Historic Photo of City of Old Shasta, including the Empire Hotel and the Court House. Photo courtesy Gail Jenner Collection.
As with the rest of California, it was the great Gold Rush of 1849 that opened the doors to Siskiyou County. Harry L. Wells, in HISTORY OF SISKIYOU COUNTY, CALIFORNIA, credits the first mining in this region to Lindsay Applegate who traveled south from Jacksonville, Oregon, in 1849 to mine along Beaver Creek, the Klamath, and the Scott River. In June of 1850, however, prospectors from the Trinity River crossed the Salmon-Trinity Alps and found enough gold to whet their appetites. John W. Scott, from whom the valley and river later derived their names, discovered gold at “Scott’s Bar.” The discovery of gold near Shasta, six miles from present-day Redding, brought miners from the Mother Lode and Sierras up the Siskiyou Trail in search of riches. They came to Shasta (now called “Old Shasta” located near Redding), and continued to use it as base of operations for years. Through the summer of 1849, Argonauts from Oregon and the Mother Lode poured into Shasta. It was a tent city of more than 500 persons by October 1849… But an old mule train built by the Hudson’s Bay Company was all that connected it with Sacramento, 188 miles to the south.
Shasta, aka the “Queen City,” became an important link to the rich mines in the back country (Trinity region into Salmon River country and eventually Scott Valley, etc….) as well as a stage stop. History says a hundred mule trains and teams were known to stop at Shasta on a single night. The railroad signaled the demise of Shasta, which occurred around 1888. Old Shasta was once “THE” city in northern California. Within a year, the “northern mines” were drawing prospectors from every part of the world – perhaps as many as 20,000 – who, “like coveys of scared quail, scuttled hither and thither.” Without roads, the only manner of travel was by foot or by mule train. Few stayed in one place long, though settlements throughout the region boasted booming populations at various times.
Photo: Early scene of Yreka. Note the building’s sign: “Weekly Journal” – Courtesy Gail Jenner Collection.
The first gold-seekers to Western Siskiyou County followed the waterways, in particular the Klamath River and its tributaries. A land of rugged mountain ranges and steep gorges, the only semblance of an earlier trail led to Oregon, a remnant of the Hudson Bay trapping era. That trail meandered up the Sacramento River, through Shasta Valley, across the Klamath River, and over the Siskiyou Mountains into Oregon. Others traveled up the California coast, or down from Oregon. A very early group of miners to permeate the region was led by John W. Scott (whose name was then given to a valley, a river, and a mountain pass). He and his men discovered gold at Scott Bar in July or August 1850. And later, as reported in the SACRAMENTO UNION, June 23, 1851: “The largest lump of pure gold ever found in California was taken out by Messrs.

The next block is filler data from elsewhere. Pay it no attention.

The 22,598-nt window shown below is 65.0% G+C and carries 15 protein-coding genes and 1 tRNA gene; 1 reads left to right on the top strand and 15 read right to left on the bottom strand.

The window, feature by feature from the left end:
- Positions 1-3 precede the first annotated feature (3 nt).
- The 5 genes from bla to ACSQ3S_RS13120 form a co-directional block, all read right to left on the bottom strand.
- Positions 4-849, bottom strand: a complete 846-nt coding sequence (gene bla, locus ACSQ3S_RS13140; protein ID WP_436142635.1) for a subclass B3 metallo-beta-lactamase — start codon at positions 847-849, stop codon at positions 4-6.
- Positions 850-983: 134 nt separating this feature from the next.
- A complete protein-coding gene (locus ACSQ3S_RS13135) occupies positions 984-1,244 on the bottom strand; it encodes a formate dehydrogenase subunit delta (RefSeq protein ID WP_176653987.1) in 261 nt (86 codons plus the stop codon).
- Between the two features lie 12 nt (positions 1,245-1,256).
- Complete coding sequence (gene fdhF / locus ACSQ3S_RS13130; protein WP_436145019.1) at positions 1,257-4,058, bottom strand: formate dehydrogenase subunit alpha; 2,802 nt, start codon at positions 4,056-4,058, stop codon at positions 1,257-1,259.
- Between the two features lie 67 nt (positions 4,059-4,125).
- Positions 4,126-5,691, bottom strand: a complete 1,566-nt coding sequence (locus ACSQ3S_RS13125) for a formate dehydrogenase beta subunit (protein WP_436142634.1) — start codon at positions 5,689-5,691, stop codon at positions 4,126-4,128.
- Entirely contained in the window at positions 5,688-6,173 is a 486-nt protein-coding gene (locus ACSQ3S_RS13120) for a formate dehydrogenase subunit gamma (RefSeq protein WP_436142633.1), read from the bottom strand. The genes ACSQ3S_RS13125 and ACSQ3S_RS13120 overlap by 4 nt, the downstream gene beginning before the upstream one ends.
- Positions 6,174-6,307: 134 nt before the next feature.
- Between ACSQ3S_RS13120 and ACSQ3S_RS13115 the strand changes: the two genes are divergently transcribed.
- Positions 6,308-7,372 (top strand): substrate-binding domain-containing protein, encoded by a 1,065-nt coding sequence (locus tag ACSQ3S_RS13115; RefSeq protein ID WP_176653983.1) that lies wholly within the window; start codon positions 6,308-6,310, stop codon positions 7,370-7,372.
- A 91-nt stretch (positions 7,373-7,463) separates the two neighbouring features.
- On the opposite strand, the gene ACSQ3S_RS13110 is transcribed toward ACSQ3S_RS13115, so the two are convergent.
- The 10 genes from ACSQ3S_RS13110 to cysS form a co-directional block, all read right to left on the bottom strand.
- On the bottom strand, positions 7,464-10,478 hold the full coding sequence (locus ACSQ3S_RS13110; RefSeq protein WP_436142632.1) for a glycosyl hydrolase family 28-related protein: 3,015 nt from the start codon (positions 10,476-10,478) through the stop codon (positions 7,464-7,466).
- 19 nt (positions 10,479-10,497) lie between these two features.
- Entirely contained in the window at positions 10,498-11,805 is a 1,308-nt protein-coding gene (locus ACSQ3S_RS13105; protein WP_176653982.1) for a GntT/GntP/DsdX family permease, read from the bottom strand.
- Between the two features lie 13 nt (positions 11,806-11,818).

Brown, Beach and Forest at Scott Bar on Scott River within the last few weeks and weighed $3,140.00.” It was reportedly free of “spot or blemish.” Scott Bar became a lively mining town with more than 50 residences, as well as stores, boarding houses, saloons, a butcher shop and blacksmith, a hotel, even a drug store. The cemetery dates back to 1857. Prospectors from Trinity River likewise mined the Salmon River region as early as June of 1850. There they established a small post or settlement – the first – called Bestville, in honor of Captain Best, a sea captain, miner and trader in the party who discovered gold with the help of Squirrel Jim, a Shasta Indian who became a ‘friend’ to many whites. When Squirrel Jim died in 1919, he was buried on the Sallie Burcell allotment in Etna.
He died from “the infirmities of old age” and was “about 100 years old”. The richest and most extensive discovery north of the Trinity range of mountains was found near Yreka, but this site was ignored for several months until a party from Oregon camped at “Yreka Flats,” a popular camping ground between the Shasta and Scott Rivers. Most miners passing through were so intent on getting to the streambeds, they never dreamed that gold lay just below the surface of the ground – literally beneath their feet. But one day in March 1851, Abraham Thompson, did do a little ‘scratching’. “After washing three pans of dirt beside a small ravine, later called Black Gulch, a good prospect of coarse gold was found…He took it to his companions and finding ‘little scales of gold clinging to the roots of the long grass,’ convinced them ‘of the richness of their find.’” It didn’t take long for Thompson’s Dry Diggings to mushroom into a tent city, first known as Shasta Butte City, then renamed Yreka. Within six months there were 5,009 men vying for thirty foot claims as well as the water that became more valuable than gold. ♦